In 1986, President Ronald Reagan signed into law the Immigration Reform and Control Act, granting amnesty to undocumented immigrants who had entered the United States before 1982. Among them was my father.

In enacting the law, Reagan’s doctrine fell within an American tradition of common sense immigration reform. He was not the first to embark on such an endeavor: In 1892, President Benjamin Harrison ordered the construction of the first federal immigration station on Ellis Island, paving the way for economic immigrants from Europe to enter the New World. In 1966, in the midst of the Cold War, President Lyndon Johnson signed into law the Cuban Adjustment Act, granting Cuban nationals legal pathways to permanent residency in the United States.

Yet there is also a competing American tradition of immigration control, at once ineffective and inhumane. In 1942, President Franklin D. Roosevelt ordered the establishment of ten internment camps across the United States to relocate Japanese-Americans and Japanese nationals. In 1991, President George H. W. Bush ordered the construction of makeshift holding centers in Guantanamo Bay to detain intersected Haitian asylum-seekers. Beginning in 2014, President Barack Obama ordered the construction of “child care” facilities and shelters to infinitely detain Central American asylum-seeking children. In January 2017, the U.S. Border Patrol began denying entry to Central American families legally seeking asylum on America’s southern border.

Yesterday, President Donald J. Trump ordered the construction of a wall along the border America shares with my home country. He also ordered the defunding of American sanctuary cities and is expected to bar all refugees for at least 120 days. In addition, he will almost certainly ban refugees and immigrants on the basis of their religion and nationality — indefinitely.

With these actions, President Trump is acting not in the tradition of Ellis Island or Reagan’s legacy, but in the tradition of unfounded paranoia in the face of fear. He forgets that his very own mother and current wife immigrated to the United States. He dishonors the inscription on the Statute of Liberty: “Give me your tired, your poor, your huddled masses yearning to breathe free.” He disgraces America’s commitment to freedom of religion as reflected in the First Amendment and fails to uphold the United States Refugee Act of 1980 and the Refugee Convention of 1951.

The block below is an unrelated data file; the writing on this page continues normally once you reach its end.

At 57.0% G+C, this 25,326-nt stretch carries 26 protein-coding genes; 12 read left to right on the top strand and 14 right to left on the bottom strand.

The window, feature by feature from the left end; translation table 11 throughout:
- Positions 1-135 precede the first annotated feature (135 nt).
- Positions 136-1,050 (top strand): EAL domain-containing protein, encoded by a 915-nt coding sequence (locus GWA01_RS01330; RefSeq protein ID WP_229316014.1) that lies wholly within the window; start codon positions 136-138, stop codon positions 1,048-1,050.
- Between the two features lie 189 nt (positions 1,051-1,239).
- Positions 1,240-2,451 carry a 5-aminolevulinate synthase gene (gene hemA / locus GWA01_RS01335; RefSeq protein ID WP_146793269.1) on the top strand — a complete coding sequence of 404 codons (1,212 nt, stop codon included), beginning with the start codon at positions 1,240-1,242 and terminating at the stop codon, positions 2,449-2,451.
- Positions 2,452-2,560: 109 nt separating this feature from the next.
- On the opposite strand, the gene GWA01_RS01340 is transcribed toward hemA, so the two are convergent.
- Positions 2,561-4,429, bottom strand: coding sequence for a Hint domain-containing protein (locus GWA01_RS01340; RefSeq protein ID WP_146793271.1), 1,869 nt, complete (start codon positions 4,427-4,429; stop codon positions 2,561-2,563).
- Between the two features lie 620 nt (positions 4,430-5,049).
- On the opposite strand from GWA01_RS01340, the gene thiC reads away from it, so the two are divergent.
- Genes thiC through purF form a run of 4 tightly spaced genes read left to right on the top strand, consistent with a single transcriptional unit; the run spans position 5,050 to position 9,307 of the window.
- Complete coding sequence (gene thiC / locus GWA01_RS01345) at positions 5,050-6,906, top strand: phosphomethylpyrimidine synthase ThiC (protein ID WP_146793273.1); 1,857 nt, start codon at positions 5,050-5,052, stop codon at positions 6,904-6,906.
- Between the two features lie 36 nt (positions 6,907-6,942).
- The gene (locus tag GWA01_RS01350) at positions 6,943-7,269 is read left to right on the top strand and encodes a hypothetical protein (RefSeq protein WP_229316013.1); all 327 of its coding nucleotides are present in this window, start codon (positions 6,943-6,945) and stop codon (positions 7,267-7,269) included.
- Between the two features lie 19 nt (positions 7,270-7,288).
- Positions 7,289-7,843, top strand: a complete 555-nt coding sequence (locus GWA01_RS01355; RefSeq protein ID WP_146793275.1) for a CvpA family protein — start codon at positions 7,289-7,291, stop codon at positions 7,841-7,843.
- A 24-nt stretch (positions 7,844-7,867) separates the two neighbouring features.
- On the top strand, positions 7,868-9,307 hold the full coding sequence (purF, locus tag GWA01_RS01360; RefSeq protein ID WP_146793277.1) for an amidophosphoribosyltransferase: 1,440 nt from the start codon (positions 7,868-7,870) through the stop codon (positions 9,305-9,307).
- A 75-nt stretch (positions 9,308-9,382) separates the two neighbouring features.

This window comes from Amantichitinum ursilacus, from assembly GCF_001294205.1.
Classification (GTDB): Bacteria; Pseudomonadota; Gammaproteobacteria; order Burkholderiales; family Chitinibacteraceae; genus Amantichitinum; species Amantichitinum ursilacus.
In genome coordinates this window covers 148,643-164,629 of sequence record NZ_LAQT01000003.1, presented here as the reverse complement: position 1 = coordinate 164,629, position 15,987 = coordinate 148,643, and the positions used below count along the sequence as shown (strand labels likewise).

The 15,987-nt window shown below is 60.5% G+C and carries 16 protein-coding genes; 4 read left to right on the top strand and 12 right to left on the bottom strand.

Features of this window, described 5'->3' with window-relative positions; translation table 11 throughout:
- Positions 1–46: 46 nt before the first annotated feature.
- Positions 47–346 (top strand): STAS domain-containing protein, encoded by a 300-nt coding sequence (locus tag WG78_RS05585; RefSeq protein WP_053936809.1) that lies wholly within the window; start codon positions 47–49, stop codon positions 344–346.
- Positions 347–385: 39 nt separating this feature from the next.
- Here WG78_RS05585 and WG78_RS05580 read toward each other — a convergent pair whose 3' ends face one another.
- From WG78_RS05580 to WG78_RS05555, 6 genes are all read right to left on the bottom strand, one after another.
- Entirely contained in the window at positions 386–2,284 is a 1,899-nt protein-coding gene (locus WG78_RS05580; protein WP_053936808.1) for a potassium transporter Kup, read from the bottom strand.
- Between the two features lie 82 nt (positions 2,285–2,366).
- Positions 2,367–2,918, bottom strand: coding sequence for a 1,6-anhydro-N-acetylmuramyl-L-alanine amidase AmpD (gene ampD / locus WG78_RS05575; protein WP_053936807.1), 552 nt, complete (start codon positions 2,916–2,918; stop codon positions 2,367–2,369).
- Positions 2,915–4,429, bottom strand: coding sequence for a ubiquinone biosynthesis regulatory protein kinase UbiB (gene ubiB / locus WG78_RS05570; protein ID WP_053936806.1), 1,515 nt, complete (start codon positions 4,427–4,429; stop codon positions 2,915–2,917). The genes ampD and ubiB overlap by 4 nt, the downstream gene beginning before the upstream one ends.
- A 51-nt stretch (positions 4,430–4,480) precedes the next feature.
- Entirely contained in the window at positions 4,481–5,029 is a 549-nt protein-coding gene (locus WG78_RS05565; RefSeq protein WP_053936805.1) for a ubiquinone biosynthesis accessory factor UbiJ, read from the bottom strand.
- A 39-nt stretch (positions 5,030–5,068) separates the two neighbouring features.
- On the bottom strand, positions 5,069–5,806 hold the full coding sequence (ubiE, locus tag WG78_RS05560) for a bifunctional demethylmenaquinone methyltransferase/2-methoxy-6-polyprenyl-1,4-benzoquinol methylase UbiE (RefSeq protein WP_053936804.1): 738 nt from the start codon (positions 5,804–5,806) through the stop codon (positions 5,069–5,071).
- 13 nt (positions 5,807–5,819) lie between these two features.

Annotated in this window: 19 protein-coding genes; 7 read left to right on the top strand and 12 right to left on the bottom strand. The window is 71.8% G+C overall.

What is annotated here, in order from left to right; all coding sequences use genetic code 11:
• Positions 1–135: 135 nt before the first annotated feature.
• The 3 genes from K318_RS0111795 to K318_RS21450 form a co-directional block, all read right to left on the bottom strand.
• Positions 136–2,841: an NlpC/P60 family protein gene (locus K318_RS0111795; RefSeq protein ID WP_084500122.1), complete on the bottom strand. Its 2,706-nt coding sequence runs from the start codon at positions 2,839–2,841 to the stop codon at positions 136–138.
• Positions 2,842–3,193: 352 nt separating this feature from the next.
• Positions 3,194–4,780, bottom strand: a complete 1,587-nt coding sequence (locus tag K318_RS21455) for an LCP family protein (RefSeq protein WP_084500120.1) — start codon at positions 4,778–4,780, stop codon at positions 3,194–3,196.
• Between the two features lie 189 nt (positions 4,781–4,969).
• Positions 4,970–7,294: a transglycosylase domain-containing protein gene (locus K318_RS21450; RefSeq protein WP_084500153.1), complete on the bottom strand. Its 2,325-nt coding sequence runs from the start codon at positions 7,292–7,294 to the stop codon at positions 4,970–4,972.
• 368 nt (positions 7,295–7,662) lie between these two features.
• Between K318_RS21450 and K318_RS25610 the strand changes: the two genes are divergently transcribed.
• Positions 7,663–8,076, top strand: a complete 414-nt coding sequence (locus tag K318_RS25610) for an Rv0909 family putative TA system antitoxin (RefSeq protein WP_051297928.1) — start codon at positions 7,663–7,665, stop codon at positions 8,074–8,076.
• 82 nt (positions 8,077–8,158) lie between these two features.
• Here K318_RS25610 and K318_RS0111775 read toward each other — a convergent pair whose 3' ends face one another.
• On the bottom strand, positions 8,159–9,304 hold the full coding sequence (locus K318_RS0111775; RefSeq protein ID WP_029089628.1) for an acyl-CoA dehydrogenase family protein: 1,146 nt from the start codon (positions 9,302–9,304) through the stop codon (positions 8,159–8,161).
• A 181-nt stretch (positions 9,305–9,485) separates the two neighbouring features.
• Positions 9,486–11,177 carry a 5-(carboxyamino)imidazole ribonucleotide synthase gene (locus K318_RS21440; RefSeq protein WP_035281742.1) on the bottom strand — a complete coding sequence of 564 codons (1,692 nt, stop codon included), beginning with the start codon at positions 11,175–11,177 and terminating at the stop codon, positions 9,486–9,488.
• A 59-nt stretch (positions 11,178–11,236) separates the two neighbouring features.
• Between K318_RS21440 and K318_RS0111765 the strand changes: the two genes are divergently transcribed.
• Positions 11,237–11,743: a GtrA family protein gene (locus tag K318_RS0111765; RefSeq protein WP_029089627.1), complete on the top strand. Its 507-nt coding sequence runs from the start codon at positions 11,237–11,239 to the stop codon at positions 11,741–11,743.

Seeing photo after photo of friends and classmates at the Women’s Marches in New York and DC this weekend filled me with hope and energy that I had lost after last November’s election. For a moment, I imagined that the Trump administration had at least awakened hitherto dormant liberals, global citizens and defenders of human rights and civil liberties. But as President Trump continues to make announcements about what his America is to look like, these same friends and classmates have once again disappeared into their ivory towers.

At the start of 2015, one in eight residents of Greater New Haven was foreign-born, originating from countries in all regions of the world. About half of all immigrants were naturalized U.S. citizens while the other half were legal permanent residents, legal temporary residents or undocumented immigrants. Refugees fall in the second group. In 2016 alone, 530 refugees were resettled in New Haven, most of whom were Muslim and whose families will not be joining the Elm City in the coming years, if Trump proceeds with his expected moratorium on refugee admission. This means that President’s Trump’s latest Executive Orders will have a serious impact on one in eight of our neighbors. Now is the time to come together in New Haven to show support for our immigrant and refugee communities.

One way to show support is to participate in the Integrated Refugee & Immigrant Service’s upcoming Run For Refugees. The run is an annual fundraising 5-kilometer run/walk taking place in East Rock on Sunday, February 5. Another way to support the cause is to write to the White House and your local and state officials, expressing your continued support for immigrants, refugees and the status of New Haven as a sanctuary city. Still another opportunity to show support is to make plans to participate in the Immigrants’ March in DC on Saturday, Apr. 8th.

As a Mexican immigrant myself and president of the Yale Refugee Project, I urge Yalies who are truly committed to defending the rights of their friends, classmates and neighbors to begin acting today.

Maria Sarahi Melchor is a junior in Morse College. Contact her at maria.melchor@yale.edu .